The challenge and the need to break with the past are especially evident in environmental policy. About 750,000 people die as a result of air pollution in China each year. Many of the country's rivers are so polluted that authorities do not permit residents to even touch the water, not to mention use it to irrigate fields.
Fruit and grain grown in the country's contaminated and over-fertilized soil contains massive amounts of pollutants. They also unsettle consumers in the West, who now import a large share of their tomatoes, apples and other food products from China.
Xi and Li now seem to have recognized just how serious this problem is. For months, they have invoked China's "beautiful environment," a phrase Xi used in his inaugural speech in November. "We must act," says Li -- and he clearly means it. Indeed, China's environmental policy has developed into a question of national security -- not because the government is particularly farsighted, but because its power is on the line.
The success or failure of Beijing's new leadership will likely have a ripple effect well beyond China's borders. "If Xi's dream for China's emerging middle class -- 300 million people expected to grow to 800 million by 2025 -- is just like the American Dream (a big car, a big house and Big Macs for all) then we need another planet," New York Times columnist Thomas Friedman wrote in October 2012.
China has become the world's largest CO2 polluter, emitting close to 10 billion metric tons of the greenhouse gas each year. The environment crisis is no longer a Chinese tragedy; it's a global fiasco.
"I hope the day will come when all you can see from Tiananmen Gate is a forest of tall chimneys belching out clouds of smoke," Mao Zedong said in 1949, as he gazed out at Tiananmen Square. Mao subscribed to a simple image of humanity and nature and, as with everything in his life, he was ruthless in putting it into practice. Between 1958 and 1961, he had millions of small blast furnaces built to press ahead with Chinese steel production.
The project was accompanied by the "Four Pests Campaign," in which the Chinese -- from 5-year-olds to the elderly -- were told to destroy rats, mosquitoes, flies and sparrows, which were allegedly harming the young People's Republic by eating grain seeds.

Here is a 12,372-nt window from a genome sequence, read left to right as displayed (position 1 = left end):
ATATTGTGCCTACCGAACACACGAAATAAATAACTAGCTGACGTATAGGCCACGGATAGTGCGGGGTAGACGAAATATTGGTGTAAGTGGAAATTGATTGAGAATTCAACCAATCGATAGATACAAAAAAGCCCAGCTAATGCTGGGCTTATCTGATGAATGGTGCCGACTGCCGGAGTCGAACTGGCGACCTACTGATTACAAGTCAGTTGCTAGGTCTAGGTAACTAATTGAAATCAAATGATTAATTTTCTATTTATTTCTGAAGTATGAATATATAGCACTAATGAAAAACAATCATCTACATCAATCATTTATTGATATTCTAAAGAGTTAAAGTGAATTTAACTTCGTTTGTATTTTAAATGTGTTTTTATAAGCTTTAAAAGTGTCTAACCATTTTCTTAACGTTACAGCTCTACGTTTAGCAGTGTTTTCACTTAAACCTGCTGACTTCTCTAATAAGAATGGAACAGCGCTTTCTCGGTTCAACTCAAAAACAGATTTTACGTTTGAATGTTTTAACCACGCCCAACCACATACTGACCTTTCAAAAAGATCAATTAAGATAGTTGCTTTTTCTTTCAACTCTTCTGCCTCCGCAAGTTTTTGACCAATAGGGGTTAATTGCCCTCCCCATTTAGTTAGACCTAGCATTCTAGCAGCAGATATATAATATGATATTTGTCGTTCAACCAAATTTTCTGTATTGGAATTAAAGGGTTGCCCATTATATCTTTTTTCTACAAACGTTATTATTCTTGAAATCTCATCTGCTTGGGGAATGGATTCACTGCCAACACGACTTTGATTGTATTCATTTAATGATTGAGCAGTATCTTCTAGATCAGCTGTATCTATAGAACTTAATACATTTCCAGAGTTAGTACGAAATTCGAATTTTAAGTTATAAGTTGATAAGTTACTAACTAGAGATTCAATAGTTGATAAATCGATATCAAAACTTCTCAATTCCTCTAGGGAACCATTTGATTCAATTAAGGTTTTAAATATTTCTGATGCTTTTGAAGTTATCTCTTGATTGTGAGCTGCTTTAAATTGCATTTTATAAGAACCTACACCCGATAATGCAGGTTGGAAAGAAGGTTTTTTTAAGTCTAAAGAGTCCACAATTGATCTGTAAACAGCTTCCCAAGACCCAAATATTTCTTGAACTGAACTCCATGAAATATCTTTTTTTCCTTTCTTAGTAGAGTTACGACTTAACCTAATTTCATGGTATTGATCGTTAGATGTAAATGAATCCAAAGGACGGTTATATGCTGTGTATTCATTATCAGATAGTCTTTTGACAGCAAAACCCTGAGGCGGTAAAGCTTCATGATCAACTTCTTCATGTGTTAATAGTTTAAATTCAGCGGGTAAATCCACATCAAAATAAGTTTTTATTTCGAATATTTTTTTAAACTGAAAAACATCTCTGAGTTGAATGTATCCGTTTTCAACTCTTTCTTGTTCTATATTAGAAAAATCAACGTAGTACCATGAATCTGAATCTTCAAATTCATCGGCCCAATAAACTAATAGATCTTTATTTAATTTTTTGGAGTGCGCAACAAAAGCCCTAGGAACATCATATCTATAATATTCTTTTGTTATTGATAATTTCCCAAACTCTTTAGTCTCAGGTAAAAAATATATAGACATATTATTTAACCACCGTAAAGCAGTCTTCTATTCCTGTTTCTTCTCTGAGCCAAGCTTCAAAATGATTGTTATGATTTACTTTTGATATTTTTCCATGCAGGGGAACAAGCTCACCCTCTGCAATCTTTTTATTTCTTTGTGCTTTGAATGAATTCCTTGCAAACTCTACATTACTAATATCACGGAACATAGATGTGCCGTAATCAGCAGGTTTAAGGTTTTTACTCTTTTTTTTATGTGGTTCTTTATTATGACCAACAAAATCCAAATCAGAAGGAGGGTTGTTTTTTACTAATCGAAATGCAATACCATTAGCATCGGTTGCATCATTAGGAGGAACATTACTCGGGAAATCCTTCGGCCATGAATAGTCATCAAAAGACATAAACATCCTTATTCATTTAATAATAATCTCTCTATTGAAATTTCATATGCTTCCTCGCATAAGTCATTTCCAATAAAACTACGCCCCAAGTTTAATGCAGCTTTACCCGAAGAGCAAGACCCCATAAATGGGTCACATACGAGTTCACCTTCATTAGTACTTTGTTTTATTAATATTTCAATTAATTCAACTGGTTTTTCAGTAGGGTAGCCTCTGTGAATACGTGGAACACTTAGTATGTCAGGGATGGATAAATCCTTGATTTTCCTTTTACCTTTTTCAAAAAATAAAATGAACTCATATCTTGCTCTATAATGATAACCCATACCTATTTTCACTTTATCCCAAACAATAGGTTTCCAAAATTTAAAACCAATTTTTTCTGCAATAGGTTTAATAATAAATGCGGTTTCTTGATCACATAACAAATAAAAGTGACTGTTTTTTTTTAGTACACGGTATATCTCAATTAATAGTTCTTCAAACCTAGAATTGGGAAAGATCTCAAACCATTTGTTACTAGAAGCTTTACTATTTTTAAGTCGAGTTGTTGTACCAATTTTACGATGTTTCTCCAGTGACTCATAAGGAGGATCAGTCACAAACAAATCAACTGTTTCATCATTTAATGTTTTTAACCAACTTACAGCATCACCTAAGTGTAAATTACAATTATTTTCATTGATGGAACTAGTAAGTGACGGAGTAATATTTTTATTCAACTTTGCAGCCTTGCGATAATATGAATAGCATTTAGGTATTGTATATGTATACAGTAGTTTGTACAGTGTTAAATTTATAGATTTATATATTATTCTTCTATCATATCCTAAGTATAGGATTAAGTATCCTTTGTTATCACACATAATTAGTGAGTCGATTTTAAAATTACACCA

To kill the birds, citizens kept flushing them out until they fell from the sky in exhaustion. But then people died, perhaps in even greater numbers. Some 30 to 45 million perished in a famine, which was partly triggered by insects that would otherwise have been consumed by sparrows.
Mao's successor, the reformer Deng Xiaoping, broke with China's planned economy. He gave the leaders of individual provinces the authority they needed to develop their regions on their own. But what proved to be a blessing for the economy became an assault on China's natural environment.
Deng's principle, which helped the country advance to become the world's second-largest economy, still pretty much applies today: growth at all costs. The provinces are so conditioned to constantly report new record figures to Beijing that a colossal discrepancy emerged last June. According to the National Bureau of Statistics of China, the country's carbon dioxide emissions amounted to 7.7 billion metric tons in 2010. But when researchers from the University of Leeds added together the figures reported by the provinces, they arrived at 9.1 billion tons. It still isn't clear which of the two figures is correct, but the difference alone is more than twice Germany's annual CO2 emissions.